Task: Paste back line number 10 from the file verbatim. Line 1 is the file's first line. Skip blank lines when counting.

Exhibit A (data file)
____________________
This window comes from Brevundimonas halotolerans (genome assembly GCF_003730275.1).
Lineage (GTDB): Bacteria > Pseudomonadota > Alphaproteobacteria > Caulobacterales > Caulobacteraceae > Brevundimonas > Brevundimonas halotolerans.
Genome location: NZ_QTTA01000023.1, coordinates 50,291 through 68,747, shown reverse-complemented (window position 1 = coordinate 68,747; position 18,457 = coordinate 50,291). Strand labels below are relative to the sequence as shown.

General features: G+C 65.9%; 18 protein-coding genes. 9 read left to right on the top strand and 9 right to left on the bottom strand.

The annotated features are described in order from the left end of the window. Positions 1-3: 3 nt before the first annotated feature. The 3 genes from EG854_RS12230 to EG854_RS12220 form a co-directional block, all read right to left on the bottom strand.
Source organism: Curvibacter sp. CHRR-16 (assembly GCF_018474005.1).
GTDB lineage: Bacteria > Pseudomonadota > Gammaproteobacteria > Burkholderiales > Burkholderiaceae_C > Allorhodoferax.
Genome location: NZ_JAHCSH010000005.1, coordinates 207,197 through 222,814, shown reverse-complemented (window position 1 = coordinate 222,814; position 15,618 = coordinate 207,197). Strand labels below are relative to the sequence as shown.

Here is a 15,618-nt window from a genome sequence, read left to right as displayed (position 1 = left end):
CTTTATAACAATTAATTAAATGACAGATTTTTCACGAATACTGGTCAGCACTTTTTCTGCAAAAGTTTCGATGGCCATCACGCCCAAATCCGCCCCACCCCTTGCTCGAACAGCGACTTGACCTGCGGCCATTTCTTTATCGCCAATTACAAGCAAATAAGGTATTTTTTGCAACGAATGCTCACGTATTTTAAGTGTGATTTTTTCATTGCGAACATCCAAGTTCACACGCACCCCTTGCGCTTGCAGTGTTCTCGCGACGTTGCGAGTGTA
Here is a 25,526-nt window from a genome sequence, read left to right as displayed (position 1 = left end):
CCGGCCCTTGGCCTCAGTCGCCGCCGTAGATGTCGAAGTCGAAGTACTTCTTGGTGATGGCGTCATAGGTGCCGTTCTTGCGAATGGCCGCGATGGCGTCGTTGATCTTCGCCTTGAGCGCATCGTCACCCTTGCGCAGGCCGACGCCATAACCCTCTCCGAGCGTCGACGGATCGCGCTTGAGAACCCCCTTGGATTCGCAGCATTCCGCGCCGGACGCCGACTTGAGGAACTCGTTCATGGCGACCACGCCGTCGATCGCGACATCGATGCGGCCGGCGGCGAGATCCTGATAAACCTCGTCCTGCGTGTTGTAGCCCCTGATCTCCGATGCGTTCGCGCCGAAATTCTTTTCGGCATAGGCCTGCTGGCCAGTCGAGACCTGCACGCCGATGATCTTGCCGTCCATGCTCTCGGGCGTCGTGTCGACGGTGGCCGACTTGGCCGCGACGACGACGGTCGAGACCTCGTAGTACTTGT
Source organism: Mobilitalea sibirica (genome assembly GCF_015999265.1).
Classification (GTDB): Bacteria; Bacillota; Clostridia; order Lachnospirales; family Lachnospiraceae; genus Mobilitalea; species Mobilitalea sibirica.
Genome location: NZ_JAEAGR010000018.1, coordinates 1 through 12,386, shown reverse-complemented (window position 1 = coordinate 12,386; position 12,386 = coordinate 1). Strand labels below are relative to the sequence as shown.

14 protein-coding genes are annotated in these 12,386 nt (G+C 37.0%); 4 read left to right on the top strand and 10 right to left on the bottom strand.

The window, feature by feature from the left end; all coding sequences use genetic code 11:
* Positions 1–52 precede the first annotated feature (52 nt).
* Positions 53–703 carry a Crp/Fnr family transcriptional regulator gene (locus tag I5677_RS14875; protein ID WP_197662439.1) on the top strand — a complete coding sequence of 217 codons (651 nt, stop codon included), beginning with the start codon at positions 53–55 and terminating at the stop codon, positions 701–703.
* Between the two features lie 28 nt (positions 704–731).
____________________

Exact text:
CTTTATAACAATTAATTAAATGACAGATTTTTCACGAATACTGGTCAGCACTTTTTCTGCAAAAGTTTCGATGGCCATCACGCCCAAATCCGCCCCACCCCTTGCTCGAACAGCGACTTGACCTGCGGCCATTTCTTTATCGCCAATTACAAGCAAATAAGGTATTTTTTGCAACGAATGCTCACGTATTTTAAGTGTGATTTTTTCATTGCGAACATCCAAGTTCACACGCACCCCTTGCGCTTGCAGTGTTCTCGCGACGTTGCGAGTGTA